It looks like the Cubs have signed Brandon Morrow for two years and something like $22 million, as Jeff Passan and Jon Heyman are reporting. Right now, he’ll slot in as their fourth closer in four years. He should be excellent, considering how superlative his stuff was out of the pen last year, and really for most of his career. But there’s that other question that has dogged him for most of his career, too: just how healthy will he be?
Since he moved to the bullpen full time in 2016, Morrow has seen his fastball take on new life. While the average starter-turned-reliever puts on somewhere between a mile per hour and two, the former Dodger saw his fastball put on over three ticks since 2015 and 2017. By velocity, his 97.7 mph four-seamer was 17th-fastest in the big leagues last year.
His slider remained unchanged in velocity, but recovered the same effectiveness it had when he was a starter earlier in his career. His 24% whiff rate on the pitch was the best since 2010, which was not coincidentally the last year his slider had as much drop as it did last year.
What might have really made the most difference for Morrow, in terms of outcomes, was bringing back an old pitch.
“When I re-added the cutter, and went to the windup again, things really started clicking,” Morrow said of his time in the minor leagues with the Dodgers early last season. He’d put the cutter away for a while, but not because of injury concerns.
“I’ve had a handful of pitches I’ve worked with the past, but the reason I took those away is I knew I needed to come in and show swing-and-miss stuff,” the reliever told me during a World Series media event. “You can’t come in and ‘get outs’ on a minor league deal, you have strike guys out. That’s just the way it is, if you want to be in a major league bullpen.”
He got those swinging strikes thanks to the velocity — he was 18th last year among relievers with more than 40 innings in that regard. But he also had the best year of his life against lefties, backed by the best strikeout minus walk rate of his career against southpaws, and that was probably thanks to the cutter. But the cutter comes with some risk, and not only of the injury variety: others have pointed out the slider and cutter can blend together.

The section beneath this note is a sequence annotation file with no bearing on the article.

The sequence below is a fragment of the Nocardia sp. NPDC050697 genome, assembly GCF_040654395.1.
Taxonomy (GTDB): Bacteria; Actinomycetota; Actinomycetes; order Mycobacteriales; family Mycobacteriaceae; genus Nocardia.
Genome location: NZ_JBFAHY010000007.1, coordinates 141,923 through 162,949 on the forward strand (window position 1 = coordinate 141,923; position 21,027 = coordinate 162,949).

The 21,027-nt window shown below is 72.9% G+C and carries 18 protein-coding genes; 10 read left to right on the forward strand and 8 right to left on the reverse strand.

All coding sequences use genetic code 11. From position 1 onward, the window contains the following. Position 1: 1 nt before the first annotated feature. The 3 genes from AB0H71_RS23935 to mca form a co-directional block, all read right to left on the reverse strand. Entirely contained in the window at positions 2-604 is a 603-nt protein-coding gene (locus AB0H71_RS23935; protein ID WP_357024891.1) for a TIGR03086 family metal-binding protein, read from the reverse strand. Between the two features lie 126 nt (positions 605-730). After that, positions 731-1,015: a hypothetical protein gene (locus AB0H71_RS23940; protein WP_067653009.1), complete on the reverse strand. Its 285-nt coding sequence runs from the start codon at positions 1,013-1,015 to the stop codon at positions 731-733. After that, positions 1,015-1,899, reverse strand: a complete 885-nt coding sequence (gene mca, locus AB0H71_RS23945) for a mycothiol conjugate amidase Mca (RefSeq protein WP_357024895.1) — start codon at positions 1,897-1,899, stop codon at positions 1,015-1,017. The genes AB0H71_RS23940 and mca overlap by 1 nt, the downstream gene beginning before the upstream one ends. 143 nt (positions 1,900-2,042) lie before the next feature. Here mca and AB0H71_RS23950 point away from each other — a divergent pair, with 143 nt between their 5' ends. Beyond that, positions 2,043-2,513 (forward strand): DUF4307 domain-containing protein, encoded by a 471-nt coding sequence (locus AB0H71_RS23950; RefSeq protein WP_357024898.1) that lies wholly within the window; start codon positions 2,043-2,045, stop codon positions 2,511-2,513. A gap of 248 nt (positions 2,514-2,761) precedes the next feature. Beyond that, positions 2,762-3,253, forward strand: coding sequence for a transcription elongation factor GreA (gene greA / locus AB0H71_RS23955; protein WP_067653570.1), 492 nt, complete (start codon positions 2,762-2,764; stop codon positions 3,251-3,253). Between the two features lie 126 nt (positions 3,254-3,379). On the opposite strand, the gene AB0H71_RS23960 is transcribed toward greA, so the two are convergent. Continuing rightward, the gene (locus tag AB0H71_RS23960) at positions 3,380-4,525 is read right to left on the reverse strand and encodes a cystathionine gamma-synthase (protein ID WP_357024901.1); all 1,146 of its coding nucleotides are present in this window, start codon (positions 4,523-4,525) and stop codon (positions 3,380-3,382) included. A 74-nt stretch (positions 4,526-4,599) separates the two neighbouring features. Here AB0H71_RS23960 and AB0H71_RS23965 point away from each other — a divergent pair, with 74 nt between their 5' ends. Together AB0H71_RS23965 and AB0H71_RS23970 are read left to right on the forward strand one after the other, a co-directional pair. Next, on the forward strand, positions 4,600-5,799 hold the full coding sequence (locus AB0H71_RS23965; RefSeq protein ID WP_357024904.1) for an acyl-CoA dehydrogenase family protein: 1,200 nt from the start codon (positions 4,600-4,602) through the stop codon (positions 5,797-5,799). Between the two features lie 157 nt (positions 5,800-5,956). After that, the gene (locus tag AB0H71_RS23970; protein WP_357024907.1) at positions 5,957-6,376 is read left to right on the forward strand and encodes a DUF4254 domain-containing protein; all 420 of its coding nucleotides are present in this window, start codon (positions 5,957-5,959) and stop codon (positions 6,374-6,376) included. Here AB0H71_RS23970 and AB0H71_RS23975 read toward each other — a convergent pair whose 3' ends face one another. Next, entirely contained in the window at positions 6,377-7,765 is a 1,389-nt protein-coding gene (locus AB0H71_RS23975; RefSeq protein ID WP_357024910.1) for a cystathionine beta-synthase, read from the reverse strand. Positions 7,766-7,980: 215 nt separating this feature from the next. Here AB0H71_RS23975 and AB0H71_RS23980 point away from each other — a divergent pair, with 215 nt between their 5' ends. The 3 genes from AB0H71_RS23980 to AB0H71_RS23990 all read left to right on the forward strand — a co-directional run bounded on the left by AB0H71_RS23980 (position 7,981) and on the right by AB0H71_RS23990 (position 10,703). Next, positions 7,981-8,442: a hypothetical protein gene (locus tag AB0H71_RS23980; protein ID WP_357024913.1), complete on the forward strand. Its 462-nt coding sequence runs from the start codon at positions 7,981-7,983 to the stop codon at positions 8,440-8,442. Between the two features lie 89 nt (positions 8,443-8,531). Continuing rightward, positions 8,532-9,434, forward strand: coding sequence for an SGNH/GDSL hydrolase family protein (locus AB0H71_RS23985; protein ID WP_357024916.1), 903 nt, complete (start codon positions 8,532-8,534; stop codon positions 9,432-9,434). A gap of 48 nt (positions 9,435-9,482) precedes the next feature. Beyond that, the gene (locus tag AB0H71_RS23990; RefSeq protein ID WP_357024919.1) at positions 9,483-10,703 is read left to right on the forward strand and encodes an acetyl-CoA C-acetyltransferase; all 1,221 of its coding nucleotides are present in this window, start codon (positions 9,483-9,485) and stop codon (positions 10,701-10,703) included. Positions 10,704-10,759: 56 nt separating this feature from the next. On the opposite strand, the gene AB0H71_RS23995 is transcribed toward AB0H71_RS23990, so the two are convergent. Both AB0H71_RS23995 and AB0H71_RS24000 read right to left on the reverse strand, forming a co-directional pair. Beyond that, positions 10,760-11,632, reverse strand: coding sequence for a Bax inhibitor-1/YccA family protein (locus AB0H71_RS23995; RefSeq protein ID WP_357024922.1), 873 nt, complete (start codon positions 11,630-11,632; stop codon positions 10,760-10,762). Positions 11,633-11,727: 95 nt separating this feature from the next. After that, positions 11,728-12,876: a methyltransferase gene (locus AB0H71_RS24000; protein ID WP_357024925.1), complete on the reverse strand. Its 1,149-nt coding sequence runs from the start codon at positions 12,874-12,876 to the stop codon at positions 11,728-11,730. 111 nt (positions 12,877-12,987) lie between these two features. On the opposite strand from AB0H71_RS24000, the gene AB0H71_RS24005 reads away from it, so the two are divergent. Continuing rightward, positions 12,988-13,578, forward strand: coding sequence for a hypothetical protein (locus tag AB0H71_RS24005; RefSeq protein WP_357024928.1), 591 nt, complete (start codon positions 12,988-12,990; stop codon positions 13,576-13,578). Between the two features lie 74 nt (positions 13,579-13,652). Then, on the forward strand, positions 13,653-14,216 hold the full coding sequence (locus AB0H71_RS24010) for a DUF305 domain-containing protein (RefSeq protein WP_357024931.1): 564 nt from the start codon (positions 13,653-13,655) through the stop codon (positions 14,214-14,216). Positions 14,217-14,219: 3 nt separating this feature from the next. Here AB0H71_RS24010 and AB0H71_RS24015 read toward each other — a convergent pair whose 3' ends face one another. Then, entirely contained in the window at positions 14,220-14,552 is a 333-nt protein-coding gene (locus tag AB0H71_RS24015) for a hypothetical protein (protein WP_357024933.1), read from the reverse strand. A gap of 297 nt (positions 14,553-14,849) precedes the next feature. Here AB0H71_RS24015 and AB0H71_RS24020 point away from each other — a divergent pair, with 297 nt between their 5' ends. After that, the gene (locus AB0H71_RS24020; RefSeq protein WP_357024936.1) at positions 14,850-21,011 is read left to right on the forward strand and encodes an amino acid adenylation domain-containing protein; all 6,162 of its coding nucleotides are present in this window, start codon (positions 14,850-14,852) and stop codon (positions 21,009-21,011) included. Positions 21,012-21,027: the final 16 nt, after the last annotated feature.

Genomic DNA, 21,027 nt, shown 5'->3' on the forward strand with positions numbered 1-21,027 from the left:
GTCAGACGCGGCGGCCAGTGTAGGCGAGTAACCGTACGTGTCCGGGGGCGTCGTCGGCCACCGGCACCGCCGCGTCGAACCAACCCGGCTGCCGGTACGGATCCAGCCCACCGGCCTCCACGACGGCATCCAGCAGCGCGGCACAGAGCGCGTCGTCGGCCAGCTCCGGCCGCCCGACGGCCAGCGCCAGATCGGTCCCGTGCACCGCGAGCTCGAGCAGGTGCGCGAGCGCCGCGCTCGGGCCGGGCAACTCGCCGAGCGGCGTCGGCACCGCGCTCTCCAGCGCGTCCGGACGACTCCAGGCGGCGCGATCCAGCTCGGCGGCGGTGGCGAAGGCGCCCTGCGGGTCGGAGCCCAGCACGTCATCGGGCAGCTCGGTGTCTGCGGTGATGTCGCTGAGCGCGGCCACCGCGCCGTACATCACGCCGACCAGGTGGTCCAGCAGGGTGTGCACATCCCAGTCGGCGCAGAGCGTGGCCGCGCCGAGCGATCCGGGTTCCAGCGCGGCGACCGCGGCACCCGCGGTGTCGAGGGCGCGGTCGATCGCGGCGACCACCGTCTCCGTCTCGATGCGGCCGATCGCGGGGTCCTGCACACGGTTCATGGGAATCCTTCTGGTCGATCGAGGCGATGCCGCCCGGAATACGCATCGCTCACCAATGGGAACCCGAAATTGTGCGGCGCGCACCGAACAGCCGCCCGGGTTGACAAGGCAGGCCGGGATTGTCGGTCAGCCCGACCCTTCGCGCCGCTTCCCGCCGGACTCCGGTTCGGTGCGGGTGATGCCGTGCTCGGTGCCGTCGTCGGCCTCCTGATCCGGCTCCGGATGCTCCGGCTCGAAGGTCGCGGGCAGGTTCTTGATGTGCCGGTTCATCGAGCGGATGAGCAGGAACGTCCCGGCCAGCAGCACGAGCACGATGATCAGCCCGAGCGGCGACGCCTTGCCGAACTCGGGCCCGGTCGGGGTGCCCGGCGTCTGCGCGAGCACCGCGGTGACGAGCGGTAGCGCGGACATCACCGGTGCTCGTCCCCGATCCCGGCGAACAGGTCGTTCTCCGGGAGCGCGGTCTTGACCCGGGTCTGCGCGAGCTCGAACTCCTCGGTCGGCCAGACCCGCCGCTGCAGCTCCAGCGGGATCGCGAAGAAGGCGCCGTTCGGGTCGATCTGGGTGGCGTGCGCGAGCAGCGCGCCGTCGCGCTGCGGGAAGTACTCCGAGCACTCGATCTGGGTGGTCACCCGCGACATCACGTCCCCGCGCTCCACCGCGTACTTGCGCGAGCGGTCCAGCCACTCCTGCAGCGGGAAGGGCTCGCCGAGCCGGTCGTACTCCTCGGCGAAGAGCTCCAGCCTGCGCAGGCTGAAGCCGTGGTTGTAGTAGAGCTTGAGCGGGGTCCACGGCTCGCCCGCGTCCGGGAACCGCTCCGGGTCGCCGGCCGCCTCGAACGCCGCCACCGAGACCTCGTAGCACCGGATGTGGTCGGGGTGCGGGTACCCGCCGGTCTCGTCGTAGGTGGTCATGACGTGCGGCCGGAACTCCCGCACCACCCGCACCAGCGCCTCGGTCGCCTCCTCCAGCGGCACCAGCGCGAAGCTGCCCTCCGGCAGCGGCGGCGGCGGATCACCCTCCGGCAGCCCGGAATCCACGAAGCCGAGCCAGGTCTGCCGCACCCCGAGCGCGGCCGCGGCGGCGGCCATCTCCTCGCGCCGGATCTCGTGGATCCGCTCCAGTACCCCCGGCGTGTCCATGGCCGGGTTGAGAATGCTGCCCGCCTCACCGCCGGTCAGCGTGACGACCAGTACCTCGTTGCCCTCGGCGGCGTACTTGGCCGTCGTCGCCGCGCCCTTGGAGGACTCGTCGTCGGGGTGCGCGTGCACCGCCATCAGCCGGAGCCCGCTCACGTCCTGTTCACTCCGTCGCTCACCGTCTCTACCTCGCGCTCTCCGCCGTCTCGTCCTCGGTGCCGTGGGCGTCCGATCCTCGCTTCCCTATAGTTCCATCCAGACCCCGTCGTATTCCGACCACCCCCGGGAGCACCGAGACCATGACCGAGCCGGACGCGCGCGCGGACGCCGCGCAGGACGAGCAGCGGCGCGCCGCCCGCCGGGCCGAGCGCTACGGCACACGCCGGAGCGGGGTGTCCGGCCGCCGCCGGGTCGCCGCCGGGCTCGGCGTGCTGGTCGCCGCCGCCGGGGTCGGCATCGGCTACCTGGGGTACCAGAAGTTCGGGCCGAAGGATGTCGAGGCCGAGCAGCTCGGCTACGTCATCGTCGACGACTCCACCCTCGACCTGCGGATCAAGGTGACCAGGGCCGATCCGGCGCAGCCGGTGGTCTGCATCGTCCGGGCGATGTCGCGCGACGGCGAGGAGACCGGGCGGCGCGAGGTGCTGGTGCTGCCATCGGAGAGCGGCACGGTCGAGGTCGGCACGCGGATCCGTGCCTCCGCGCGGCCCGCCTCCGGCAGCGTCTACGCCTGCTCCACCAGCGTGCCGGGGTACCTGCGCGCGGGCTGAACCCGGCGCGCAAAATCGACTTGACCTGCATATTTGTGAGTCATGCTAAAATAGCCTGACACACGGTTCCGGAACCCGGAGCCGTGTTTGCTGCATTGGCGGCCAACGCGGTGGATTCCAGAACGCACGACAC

“Not in my head,” the pitcher said. “But maybe out of my hand. I threw one to Jason Heyward while we were at home that was 94 but had slider action. That was a cutter grip and cutter everything, but that’s a happy accident. That’s what happens sometimes to the cutter when it’s down.”
That pitch was nasty. So Morrow should be awesome with his high-velocity, swing-and-miss arsenal. But he’s also been injured often, and has missed significant portions of his career to injuries to his arm, shoulder, fingers, and obliques. He got Valley Fever once on the way back from Tommy John and pointed to that as a bottom point.
And that was before the Dodgers used him harder than any other reliever has been used since 2008. By Mike Sonne’s Fatigue Units, which track days of rest and pitches, Morrow’s playoff run was the most taxing since we’ve been able to track the stat. And he wasn’t alone on the Dodgers in that sort of aggressive usage born of pulling the starter early.
But, if you add previous injury risk to that sort of usage, it seems like an iffy proposition. Here are the top 20 reliever postseasons by Fatigue Units and then how many innings the reliever threw the next year, described as a percentage of their previous career high.
|Name||Season||Appearances||Ave Rest||Back to Back||Pitch Count||IP% Year+1||Fatigue Units|
Many of these pitchers encountered injury issues shortly after these postseason runs. As a group, they averaged 83% of their previous career high in innings the next season, with only one (Jason Motte) establishing a new career high the year after a postseason run this stressful.
That sort of fallback might not be such a big deal with a reliever that has a history of good work, maybe. But Morrow’s career high as a reliever came last year, when he threw 63.2 innings across two levels.
Would the Cubs be cool with 100 innings spread out over the next two seasons? Probably, if he’s awesome in those innings, and if those innings come at the right times. The shortness of the deal gives them cover if he does get hurt a lot, and the good money pleases the player. This risk is baked in, but also worth addressing. What can you do about it, in the end? Treat the pitcher right, and let him let it eat.
“I just try to throw hard and let it do what it’s going to do,” Morrow said, and now Cubs and their fans get to watch him be awesome, for an undetermined about of time. It’s not like any of us know how much time we have.
With a phone full of pictures of pitchers' fingers, strange beers, and his two toddler sons, Eno Sarris can be found at the ballpark or a brewery most days. Read him here, writing about the A's or Giants at The Athletic, or about beer at October. Follow him on Twitter @enosarris if you can handle the sandwiches and inanity.